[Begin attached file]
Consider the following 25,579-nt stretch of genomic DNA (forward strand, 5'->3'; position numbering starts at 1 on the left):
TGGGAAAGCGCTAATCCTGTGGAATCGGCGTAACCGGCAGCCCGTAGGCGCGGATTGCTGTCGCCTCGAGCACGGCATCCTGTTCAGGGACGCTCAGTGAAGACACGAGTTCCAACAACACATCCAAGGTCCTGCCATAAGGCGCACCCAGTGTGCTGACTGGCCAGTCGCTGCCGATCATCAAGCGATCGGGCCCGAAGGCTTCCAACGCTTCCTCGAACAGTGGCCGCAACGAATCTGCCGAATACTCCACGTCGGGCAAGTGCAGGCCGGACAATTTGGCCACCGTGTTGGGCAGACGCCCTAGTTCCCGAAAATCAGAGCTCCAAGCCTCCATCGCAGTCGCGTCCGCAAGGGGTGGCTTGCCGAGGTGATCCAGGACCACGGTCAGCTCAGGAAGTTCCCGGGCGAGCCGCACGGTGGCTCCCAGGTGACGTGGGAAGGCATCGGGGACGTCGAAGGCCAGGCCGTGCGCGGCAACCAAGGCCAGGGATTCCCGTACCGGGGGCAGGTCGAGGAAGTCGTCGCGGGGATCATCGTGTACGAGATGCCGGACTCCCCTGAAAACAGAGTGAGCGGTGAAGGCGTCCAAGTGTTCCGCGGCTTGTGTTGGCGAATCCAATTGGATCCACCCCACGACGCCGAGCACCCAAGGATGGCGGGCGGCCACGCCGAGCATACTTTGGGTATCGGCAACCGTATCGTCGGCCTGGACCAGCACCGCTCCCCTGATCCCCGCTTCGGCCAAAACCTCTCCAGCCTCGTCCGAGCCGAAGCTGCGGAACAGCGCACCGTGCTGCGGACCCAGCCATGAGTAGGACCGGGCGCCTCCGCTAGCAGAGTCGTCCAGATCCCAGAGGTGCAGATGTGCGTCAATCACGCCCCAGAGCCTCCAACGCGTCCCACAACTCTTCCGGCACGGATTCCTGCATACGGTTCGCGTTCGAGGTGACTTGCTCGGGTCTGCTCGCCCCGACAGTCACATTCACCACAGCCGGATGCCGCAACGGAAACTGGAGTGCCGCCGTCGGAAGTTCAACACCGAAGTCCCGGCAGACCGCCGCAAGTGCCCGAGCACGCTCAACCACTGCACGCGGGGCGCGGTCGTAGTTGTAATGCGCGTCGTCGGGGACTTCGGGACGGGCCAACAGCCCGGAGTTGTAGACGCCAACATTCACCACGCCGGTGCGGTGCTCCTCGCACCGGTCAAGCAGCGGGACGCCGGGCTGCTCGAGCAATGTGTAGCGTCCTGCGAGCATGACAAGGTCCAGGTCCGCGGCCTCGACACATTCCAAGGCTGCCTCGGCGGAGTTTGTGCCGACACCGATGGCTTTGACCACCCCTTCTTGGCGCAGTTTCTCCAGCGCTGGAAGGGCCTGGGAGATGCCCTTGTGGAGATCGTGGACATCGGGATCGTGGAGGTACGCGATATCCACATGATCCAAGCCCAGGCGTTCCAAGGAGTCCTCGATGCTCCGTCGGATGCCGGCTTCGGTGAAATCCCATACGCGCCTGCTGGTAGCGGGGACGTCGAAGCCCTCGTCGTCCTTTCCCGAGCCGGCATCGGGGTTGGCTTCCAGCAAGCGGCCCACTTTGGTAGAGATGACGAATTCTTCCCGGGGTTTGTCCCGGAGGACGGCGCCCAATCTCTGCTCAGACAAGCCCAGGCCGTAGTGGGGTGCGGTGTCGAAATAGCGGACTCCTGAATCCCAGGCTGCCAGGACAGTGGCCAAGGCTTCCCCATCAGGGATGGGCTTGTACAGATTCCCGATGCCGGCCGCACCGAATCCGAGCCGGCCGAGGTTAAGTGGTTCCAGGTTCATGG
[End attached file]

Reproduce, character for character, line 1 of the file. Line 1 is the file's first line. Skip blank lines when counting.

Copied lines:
Consider the following 25,579-nt stretch of genomic DNA (forward strand, 5'->3'; position numbering starts at 1 on the left):